A government white paper is a Cabinet-approved document that explains a political issue and proposed legislation to address it. The purpose of a white paper is to introduce a new government policy to test the public’s reaction to it. The name derives from the custom of binding the document in white paper, rather than using a cover page. White papers are different from green papers, which seek public reaction not to new policy but to more general proposals. The most controversial white paper in Canada was issued in 1969; it sought to redefine the relationship between the federal government and Indigenous peoples. (See The 1969 White Paper.)

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Green Paper

A green paper is a statement by the government, not of policy already determined, but of proposals put before the nation for discussion. Like a white paper, a green paper is an official document sponsored by the Crown. (Traditionally, green papers were printed on green paper to distinguish them from white papers.) A green paper is produced early in the policy-making process, when ministers are still formulating their proposals. Many white papers in Canada have been, in effect, green papers. And at least one green paper — the 1975 Green Paper on Immigration and Population — was released for public debate after the government had already drafted legislation.

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Upper Canada Land Surrenders

The Upper Canada Land Surrenders (sometimes known as the Upper Canada Treaties) is a title given to a series of agreements made between Indigenous peoples and the Crown. These agreements were made during the late 18th century and into the 19th century before Confederation and the creation of the province of Ontario. The agreements surrendered Indigenous lands to the colonial government for a variety of purposes, including settlement and development. The Upper Canada Land Surrenders cover much of what is now southwestern Ontario. (See also Treaties with Indigenous Peoples in Canada.)

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Cannabis Legalization in Canada

Cannabis, also known as marijuana (among countless other names), is a psychoactive intoxicant that was banned in Canada from 1923 until medical cannabis became legal in 2001. The consumption and sale of recreational cannabis was legalized and regulated on 17 October 2018, after Parliament passed Bill C-45, the Cannabis Act. Legalization was supported by a majority of Canadians, despite concerns about the drug’s addictiveness and health effects, especially among young people.

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Distribution of Powers

Distribution of powers refers to the division of legislative powers and responsibilities between the federal and provincial governments. The areas of distribution were first outlined at the Quebec Conference in 1864 (see Quebec Resolutions) and are enshrined in the Constitution Act, 1867. They have been a source of debate and tension between the provinces and the federal government for generations. (See Federal-Provincial Relations.) However, this part of the Constitution has remained remarkably unchanged since Confederation.

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Racial Segregation of Black People in Canada

Racial segregation is the separation of people, or groups of people, based on race in everyday life. Throughout Canada’s history, there have been many examples of Black people being segregated, excluded from, or denied equal access to opportunities and services such as education, employment, housing, transportation, immigration, health care and commercial establishments. The racial segregation of Black people in Canada was historically enforced through laws, court decisions and social norms.

See also Prejudice and Discrimination in Canada and Racism.

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Keegstra Case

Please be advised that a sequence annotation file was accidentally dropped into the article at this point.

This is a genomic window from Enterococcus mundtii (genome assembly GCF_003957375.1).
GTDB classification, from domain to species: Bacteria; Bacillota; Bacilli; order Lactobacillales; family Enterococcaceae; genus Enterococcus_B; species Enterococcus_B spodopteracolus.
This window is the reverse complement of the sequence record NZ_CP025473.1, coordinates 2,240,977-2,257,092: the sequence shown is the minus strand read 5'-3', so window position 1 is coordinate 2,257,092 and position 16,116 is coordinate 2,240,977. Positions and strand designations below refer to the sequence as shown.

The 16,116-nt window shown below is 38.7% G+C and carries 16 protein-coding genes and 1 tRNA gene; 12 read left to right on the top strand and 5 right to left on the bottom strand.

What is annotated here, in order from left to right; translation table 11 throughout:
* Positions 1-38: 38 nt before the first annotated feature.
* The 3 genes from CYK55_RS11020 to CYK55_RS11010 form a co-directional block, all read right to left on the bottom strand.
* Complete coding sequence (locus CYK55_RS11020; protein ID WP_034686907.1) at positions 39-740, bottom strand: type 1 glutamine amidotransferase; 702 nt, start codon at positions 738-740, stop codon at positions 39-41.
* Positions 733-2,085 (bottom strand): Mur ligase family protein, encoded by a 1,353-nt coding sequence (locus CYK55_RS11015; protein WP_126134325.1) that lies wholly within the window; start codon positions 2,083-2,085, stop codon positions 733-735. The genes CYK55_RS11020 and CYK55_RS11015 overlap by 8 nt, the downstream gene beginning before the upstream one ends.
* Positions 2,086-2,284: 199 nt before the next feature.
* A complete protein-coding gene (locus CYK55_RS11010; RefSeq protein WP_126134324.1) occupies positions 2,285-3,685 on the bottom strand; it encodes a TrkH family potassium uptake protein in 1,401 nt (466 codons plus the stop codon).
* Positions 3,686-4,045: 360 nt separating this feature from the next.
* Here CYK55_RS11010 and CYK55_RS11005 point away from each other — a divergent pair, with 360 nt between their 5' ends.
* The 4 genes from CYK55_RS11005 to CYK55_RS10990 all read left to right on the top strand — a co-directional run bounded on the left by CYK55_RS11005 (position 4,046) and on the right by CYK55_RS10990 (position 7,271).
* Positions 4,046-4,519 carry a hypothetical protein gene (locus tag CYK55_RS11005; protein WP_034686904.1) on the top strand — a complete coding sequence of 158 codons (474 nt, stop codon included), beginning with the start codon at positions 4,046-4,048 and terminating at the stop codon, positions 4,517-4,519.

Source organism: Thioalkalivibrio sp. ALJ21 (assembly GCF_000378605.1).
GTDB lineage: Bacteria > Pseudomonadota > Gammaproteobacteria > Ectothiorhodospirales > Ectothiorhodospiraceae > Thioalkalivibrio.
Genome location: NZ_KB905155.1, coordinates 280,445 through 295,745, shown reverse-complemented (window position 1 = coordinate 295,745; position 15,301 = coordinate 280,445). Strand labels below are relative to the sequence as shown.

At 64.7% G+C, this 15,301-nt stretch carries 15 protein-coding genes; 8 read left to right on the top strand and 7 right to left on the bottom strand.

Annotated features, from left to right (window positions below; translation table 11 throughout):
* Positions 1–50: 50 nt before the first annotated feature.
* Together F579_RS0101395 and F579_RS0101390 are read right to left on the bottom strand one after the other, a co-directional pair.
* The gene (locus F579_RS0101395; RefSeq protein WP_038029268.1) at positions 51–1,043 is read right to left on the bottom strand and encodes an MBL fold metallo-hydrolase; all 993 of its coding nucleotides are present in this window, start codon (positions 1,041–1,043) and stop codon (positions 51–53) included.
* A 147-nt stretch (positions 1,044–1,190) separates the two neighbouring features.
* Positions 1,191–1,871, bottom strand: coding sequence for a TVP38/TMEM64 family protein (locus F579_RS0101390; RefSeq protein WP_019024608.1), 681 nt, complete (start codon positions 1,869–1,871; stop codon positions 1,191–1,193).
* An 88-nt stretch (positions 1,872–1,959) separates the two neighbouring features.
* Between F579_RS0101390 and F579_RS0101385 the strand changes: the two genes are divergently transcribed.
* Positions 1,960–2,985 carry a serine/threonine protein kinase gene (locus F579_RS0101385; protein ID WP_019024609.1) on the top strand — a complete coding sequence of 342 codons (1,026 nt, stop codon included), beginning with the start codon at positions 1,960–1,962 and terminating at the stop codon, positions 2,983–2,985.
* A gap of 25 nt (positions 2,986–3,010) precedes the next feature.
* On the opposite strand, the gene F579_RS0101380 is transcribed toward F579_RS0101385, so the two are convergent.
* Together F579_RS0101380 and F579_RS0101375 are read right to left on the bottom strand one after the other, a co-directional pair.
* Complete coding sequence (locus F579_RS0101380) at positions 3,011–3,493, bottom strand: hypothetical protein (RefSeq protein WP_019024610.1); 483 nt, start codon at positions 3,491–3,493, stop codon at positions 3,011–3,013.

Jim Keegstra was a secondary school teacher in rural Alberta who taught anti-Semitic propaganda to his students. He was charged with a hate crime in 1984 and was found guilty in 1985. However, Keegstra launched repeated appeals arguing that the Criminal Code violated his constitutionally guaranteed freedom of expression. The landmark case (R. v. Keegstra) tested the balance between the right to freedom of speech outlined in the Canadian Charter of Rights and Freedoms and the law’s limits on hate speech stipulated in the Criminal Code. The case came before the Supreme Court of Canada in 1990 and 1996. The Court ultimately ruled against Keegstra by deciding that Canada’s hate laws imposed a “reasonable limit” on a person’s freedom of expression.

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Truth and Reconciliation Commission

The Truth and Reconciliation Commission of Canada (TRC) was officially launched in 2008 as part of the Indian Residential Schools Settlement Agreement (IRSSA). Intended to be a process that would guide Canadians through the difficult discovery of the facts behind the residential school system, the TRC was also meant to lay the foundation for lasting reconciliation across Canada.

This is the full-length entry about the Truth and Reconciliation Commission. For a plain language summary, please see Truth and Reconciliation Commission (Plain Language Summary).

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Green Party of Canada

The Green Party of Canada is a federal political party that advocates environmentalism as the key to a sustainable society. Annamie Paul was elected in 2020 to become the party’s leader, replacing Elizabeth May. Paul became the first Black Canadian and the first Jewish Canadian woman to permanently lead a federal political party. She resigned as leader after the party’s poor performance in the September 2021 federal election.

Two Green Party candidates were elected to the House of Commons in the 2021 election. (See Member of Parliament.)

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Nobel Prizes and Canada

The Nobel Prizes are awarded annually for achievements that have significantly benefitted humankind. The prizes are among the highest international honours and are awarded in six categories: physics, chemistry, physiology or medicine, literature, peace, and economics. They are administered by the Nobel Foundation and awarded by institutions in Sweden and Norway. Eighteen Canadians have won Nobel Prizes, excluding Canadian-born individuals who gave up their citizenship and members of organizations that have won the peace prize.